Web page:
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Choice for a Web Application Cache

Super Guru

Would you use HBase?

Or an in-memory grid like Apache Ignite or Apache Geode.

1 ACCEPTED SOLUTION

Guru

@Timothy Spann

An in-memory data grid is much more than just a cache. Some key capabilities are:

  • Very granular control over the data being stored
  • Technology agnostic serialization that enables access to cached data from several different tools (Java, C#, C++, ect)
  • Loading of data on cache miss from any backing store
  • Write-through/Write-Behind to any backing store
  • Ability to off-load processing of instruction sets on individual cached entries or in map/reduce style batch
  • Eventing framework providing notification of changes to individual entries or job execution
  • Tiered caching (on-heap, off-heap, disk)

HBase is an excellent NoSQL columnar data store but when it comes to dealing with data in memory, all it offers is an LRU caching and eviction scheme with no very little control over what data gets and stays cached. In fact the only control knob is how much memory is allocated for caching per region server. Given that HBase actually stores data with durability, it is often a great choice for access for OLTP use cases. In fact, In-memory data grids are rarely used without a backing store like HBase. However, for application acceleration, processing, and functionality offload, an In-memory data grid can provide capabilities that HBase alone cannot.

View solution in original post

3 REPLIES 3

Super Collaborator

What is the access pattern for the web application ?

HBase has Bucket cache (off heap) along with block cache (on heap).

After tuning, hbase can deliver good caching performance. However, few people use it as in-memory caching solution.

HDP currently doesn't support Apache Ignite or Apache Geode.

Contributor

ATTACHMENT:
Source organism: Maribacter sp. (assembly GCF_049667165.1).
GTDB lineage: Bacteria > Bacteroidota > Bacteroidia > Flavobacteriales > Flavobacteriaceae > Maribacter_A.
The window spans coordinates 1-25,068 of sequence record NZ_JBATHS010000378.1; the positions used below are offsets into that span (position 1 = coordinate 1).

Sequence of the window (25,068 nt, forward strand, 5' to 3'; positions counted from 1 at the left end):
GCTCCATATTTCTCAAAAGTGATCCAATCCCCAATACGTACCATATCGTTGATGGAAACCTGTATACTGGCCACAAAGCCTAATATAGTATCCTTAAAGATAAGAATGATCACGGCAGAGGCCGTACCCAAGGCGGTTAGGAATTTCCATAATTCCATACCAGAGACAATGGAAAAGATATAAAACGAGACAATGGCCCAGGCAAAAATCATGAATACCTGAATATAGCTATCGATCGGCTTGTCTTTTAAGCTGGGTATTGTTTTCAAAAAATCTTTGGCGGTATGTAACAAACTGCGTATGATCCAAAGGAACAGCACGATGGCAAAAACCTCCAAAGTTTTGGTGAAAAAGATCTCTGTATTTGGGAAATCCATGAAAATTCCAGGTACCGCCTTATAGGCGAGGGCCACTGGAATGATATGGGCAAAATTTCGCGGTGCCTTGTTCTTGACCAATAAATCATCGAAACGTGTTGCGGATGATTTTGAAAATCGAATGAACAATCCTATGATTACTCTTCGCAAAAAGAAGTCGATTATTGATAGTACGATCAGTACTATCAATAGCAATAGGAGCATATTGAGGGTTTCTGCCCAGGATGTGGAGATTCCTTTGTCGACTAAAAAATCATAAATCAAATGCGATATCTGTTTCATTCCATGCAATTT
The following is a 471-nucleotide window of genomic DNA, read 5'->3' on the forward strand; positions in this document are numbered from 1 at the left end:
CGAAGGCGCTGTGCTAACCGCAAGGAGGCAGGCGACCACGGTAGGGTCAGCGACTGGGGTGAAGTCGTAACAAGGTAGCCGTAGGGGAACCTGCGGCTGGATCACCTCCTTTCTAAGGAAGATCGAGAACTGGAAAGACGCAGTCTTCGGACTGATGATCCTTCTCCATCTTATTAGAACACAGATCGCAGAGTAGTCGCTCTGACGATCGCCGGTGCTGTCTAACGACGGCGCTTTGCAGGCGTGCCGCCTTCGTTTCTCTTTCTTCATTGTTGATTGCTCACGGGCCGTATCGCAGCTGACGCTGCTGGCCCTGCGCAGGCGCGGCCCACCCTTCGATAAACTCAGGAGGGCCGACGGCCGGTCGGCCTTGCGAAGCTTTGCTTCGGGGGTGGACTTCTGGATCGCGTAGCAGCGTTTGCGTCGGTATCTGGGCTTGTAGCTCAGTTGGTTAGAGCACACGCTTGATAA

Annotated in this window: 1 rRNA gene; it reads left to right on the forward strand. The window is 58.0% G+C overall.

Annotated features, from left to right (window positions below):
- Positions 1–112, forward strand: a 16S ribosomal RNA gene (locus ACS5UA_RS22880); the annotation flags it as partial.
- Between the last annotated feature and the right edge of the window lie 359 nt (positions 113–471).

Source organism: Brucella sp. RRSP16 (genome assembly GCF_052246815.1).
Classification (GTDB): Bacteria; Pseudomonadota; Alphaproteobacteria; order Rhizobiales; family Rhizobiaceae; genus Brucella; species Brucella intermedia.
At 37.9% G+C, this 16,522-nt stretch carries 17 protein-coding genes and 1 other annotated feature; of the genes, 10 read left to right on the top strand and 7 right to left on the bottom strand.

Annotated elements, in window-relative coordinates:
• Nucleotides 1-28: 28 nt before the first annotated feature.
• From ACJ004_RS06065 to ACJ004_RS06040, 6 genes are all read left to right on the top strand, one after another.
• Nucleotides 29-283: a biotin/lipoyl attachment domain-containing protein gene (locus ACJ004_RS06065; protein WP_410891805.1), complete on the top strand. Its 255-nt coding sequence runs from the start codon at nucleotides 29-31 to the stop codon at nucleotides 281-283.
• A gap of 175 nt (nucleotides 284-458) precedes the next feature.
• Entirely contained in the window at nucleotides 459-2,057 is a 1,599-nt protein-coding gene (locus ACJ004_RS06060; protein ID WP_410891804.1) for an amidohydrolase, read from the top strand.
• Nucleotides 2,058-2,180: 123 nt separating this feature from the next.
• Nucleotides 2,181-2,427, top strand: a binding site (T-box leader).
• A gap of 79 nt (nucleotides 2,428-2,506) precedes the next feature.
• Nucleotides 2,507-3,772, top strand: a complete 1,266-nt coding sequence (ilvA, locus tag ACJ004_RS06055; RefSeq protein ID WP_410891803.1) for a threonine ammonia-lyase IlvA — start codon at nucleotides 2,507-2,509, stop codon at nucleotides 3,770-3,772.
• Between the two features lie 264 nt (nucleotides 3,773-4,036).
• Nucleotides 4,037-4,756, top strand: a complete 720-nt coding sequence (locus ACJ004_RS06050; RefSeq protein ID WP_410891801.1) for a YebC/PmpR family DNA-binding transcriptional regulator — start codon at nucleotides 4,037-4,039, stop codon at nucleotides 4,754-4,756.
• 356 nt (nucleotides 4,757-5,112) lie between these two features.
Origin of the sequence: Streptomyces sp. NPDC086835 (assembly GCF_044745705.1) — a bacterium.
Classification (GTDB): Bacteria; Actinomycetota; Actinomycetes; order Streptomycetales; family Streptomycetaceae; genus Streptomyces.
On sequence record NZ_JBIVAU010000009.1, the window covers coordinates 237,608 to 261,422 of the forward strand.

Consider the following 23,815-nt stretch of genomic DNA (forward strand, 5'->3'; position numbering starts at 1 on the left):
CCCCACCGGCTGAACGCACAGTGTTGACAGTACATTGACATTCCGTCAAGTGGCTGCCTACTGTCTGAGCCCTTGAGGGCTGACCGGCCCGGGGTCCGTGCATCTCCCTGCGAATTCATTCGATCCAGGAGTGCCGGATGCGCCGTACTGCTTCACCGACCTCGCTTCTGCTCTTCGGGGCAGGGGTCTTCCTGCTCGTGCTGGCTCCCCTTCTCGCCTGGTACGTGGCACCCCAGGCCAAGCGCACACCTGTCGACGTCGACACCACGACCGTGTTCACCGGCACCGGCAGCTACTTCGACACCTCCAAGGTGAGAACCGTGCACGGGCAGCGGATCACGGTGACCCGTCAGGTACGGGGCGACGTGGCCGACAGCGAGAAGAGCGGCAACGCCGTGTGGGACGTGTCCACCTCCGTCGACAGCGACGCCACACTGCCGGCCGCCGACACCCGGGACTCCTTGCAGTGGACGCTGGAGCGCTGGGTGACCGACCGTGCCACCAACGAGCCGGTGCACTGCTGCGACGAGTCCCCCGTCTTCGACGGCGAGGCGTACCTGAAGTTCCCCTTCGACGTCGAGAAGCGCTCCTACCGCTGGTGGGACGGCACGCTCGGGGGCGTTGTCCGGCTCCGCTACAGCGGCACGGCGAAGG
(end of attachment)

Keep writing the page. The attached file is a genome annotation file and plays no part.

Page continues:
HBase is not a good alternative to a memory-based distributed caches.

Guru

@Timothy Spann

An in-memory data grid is much more than just a cache. Some key capabilities are:

  • Very granular control over the data being stored
  • Technology agnostic serialization that enables access to cached data from several different tools (Java, C#, C++, ect)
  • Loading of data on cache miss from any backing store
  • Write-through/Write-Behind to any backing store
  • Ability to off-load processing of instruction sets on individual cached entries or in map/reduce style batch
  • Eventing framework providing notification of changes to individual entries or job execution
  • Tiered caching (on-heap, off-heap, disk)

HBase is an excellent NoSQL columnar data store but when it comes to dealing with data in memory, all it offers is an LRU caching and eviction scheme with no very little control over what data gets and stays cached. In fact the only control knob is how much memory is allocated for caching per region server. Given that HBase actually stores data with durability, it is often a great choice for access for OLTP use cases. In fact, In-memory data grids are rarely used without a backing store like HBase. However, for application acceleration, processing, and functionality offload, an In-memory data grid can provide capabilities that HBase alone cannot.

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